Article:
Never mind Gartner’s doom, personalisation’s rare now

data_2Gartner’s controversial prediction that brand owners will abandon personalisation in their droves by 2024 has been blown out of the water already, with a new study claiming two-thirds of marketing campaigns are not even tailored at moment.

Late last year Gartner raised more than a few eyebrows with its prediction, but according to research by Rakuten Marketing, UK marketers estimate just one in three campaigns (33%) currently embrace any element of personalised messaging. This leaves the vast majority still reliant on content that cannot be changed to suit the needs of specific consumers.

The report reckons this is is all the more pertinent as the continued migration away from cookie-based advertising in 2020 is pushing marketers towards new, rich media channels.

These include video advertising (29%) and in-app advertising (26%), which make use of GDPR-compliant first-party data – and are claimed to generate greater engagement and connection – but may require greater investment.

Crucially, marketers are aware of the risks of inertia. Conducted among 600 marketers in the UK, France and Germany, the study reports a third (32%) of respondents place “consumer fatigue with online ads” among the greatest threats to marketing in 2020.

Rakuten Marketing UK country manager Nick Fletcher explained: “Marketers are increasingly struggling to reach their entire target audience across all channels at all times. The truth is it’s unsustainable. Marketers have to rationalise their approach, making data-led decisions about who it makes sense to speak to, when and via which channels.”

Nine in ten marketers are already responding to this need for better engagement by opting to create more relevant campaigns orientated around major sales moments in the calendar. At a European level, core seasonal peaks such as Christmas (51%) and Cyber Weekend (32%) are now joined by Prime Day (18%) and Chinese New Year (15%).

Uptake of these less locally celebrated shopping days is particularly strong among luxury fashion marketers, 22% of whom are planning to launch campaigns for Chinese New Year in the UK. This underlines a desire to capitalise on the strong appetite for UK luxury brands in APAC, the report maintains. These marketers also have plans for Prime Day (24%) and Singles’ Day (20%).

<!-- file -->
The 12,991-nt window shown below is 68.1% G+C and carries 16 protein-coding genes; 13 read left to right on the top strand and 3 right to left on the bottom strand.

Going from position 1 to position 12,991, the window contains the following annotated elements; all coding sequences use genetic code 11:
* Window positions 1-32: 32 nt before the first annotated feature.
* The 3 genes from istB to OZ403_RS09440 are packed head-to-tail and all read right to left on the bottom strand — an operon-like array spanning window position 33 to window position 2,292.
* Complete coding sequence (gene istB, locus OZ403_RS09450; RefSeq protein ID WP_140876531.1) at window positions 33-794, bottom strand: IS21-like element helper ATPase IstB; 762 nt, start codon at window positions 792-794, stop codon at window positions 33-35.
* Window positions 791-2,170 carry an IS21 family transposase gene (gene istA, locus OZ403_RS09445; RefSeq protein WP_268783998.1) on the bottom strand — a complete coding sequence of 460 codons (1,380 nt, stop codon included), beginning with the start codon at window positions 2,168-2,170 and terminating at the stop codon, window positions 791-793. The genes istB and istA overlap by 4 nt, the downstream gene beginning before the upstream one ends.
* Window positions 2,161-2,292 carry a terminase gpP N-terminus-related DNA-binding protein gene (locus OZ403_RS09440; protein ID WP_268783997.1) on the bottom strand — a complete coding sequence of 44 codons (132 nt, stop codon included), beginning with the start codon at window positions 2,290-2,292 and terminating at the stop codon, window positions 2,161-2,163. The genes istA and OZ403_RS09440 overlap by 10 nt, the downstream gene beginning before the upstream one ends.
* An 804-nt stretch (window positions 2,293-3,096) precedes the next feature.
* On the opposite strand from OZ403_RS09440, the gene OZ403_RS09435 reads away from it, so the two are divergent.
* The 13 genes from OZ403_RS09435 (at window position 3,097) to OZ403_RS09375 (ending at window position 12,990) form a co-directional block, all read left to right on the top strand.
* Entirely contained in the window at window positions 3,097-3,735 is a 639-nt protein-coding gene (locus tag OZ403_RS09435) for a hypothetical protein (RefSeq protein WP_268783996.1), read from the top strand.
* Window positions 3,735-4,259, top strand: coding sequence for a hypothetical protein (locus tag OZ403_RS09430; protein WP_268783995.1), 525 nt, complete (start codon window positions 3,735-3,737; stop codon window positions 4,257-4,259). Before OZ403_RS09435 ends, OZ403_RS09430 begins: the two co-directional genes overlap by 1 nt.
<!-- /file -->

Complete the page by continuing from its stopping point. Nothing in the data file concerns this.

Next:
In France and Germany, days including Chinese New Year and Singles’ Day are a growing focus for marketers within the travel sector. A quarter of travel businesses in France and 20% in Germany will launch Singles’ Day campaigns, while 21% of travel companies in France and 20% in Germany have planned campaigns around Chinese New Year.

Choosing which moments to jump on is important not only because marketers are attempting to engage consumers across multiple channels, but because they are addressing so many more regions, the study says. In France, Germany and the UK, marketers estimate at least a third of their company’s sales are now generated by overseas shoppers.

The number of campaigns aimed at international shoppers by UK marketers has grown by 35% over the past two years, with the highest growth reported by luxury fashion marketers at 42%. Importantly, one in ten UK marketers are now working in regions such as Singapore, Brazil, China, Japan and the Middle East.

Fletcher concludes: “Going international with marketing campaigns means making fundamental alterations – from language to pricing and messaging. In some cases, price competition and discounts are essential to driving cross-border commerce, but they should not be seen as a substitute for great customer experiences. To ensure brands can replicate their success in new markets, experiences that feel personal are a must.”

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